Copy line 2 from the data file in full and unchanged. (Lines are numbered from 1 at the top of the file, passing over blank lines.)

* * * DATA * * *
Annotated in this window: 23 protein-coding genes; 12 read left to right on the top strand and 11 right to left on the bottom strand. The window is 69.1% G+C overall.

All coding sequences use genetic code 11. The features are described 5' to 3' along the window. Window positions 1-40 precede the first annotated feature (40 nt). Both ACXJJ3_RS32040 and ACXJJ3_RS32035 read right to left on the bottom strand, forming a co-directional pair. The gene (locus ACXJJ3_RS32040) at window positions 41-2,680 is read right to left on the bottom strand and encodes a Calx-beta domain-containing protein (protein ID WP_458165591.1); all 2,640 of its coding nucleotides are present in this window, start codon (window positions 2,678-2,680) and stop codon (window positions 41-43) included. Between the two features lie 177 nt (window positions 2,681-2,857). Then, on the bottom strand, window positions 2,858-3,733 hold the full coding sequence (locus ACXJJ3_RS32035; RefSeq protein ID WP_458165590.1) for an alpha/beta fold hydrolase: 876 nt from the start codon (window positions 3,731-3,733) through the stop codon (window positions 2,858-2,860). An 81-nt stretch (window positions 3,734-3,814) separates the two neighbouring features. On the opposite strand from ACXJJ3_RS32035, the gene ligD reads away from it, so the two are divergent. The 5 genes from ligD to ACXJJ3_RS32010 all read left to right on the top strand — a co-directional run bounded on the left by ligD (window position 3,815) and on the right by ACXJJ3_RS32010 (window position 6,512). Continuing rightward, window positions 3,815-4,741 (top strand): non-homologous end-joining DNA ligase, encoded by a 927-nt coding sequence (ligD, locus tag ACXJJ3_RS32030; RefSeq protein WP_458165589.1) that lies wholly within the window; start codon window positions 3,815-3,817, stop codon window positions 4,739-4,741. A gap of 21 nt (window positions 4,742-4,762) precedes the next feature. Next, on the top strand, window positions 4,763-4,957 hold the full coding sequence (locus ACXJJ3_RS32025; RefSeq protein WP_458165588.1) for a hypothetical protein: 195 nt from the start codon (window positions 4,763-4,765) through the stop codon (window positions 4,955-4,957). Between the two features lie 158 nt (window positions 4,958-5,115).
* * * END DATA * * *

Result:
All coding sequences use genetic code 11. The features are described 5' to 3' along the window. Window positions 1-40 precede the first annotated feature (40 nt). Both ACXJJ3_RS32040 and ACXJJ3_RS32035 read right to left on the bottom strand, forming a co-directional pair. The gene (locus ACXJJ3_RS32040) at window positions 41-2,680 is read right to left on the bottom strand and encodes a Calx-beta domain-containing protein (protein ID WP_458165591.1); all 2,640 of its coding nucleotides are present in this window, start codon (window positions 2,678-2,680) and stop codon (window positions 41-43) included. Between the two features lie 177 nt (window positions 2,681-2,857). Then, on the bottom strand, window positions 2,858-3,733 hold the full coding sequence (locus ACXJJ3_RS32035; RefSeq protein ID WP_458165590.1) for an alpha/beta fold hydrolase: 876 nt from the start codon (window positions 3,731-3,733) through the stop codon (window positions 2,858-2,860). An 81-nt stretch (window positions 3,734-3,814) separates the two neighbouring features. On the opposite strand from ACXJJ3_RS32035, the gene ligD reads away from it, so the two are divergent. The 5 genes from ligD to ACXJJ3_RS32010 all read left to right on the top strand — a co-directional run bounded on the left by ligD (window position 3,815) and on the right by ACXJJ3_RS32010 (window position 6,512). Continuing rightward, window positions 3,815-4,741 (top strand): non-homologous end-joining DNA ligase, encoded by a 927-nt coding sequence (ligD, locus tag ACXJJ3_RS32030; RefSeq protein WP_458165589.1) that lies wholly within the window; start codon window positions 3,815-3,817, stop codon window positions 4,739-4,741. A gap of 21 nt (window positions 4,742-4,762) precedes the next feature. Next, on the top strand, window positions 4,763-4,957 hold the full coding sequence (locus ACXJJ3_RS32025; RefSeq protein WP_458165588.1) for a hypothetical protein: 195 nt from the start codon (window positions 4,763-4,765) through the stop codon (window positions 4,955-4,957). Between the two features lie 158 nt (window positions 4,958-5,115).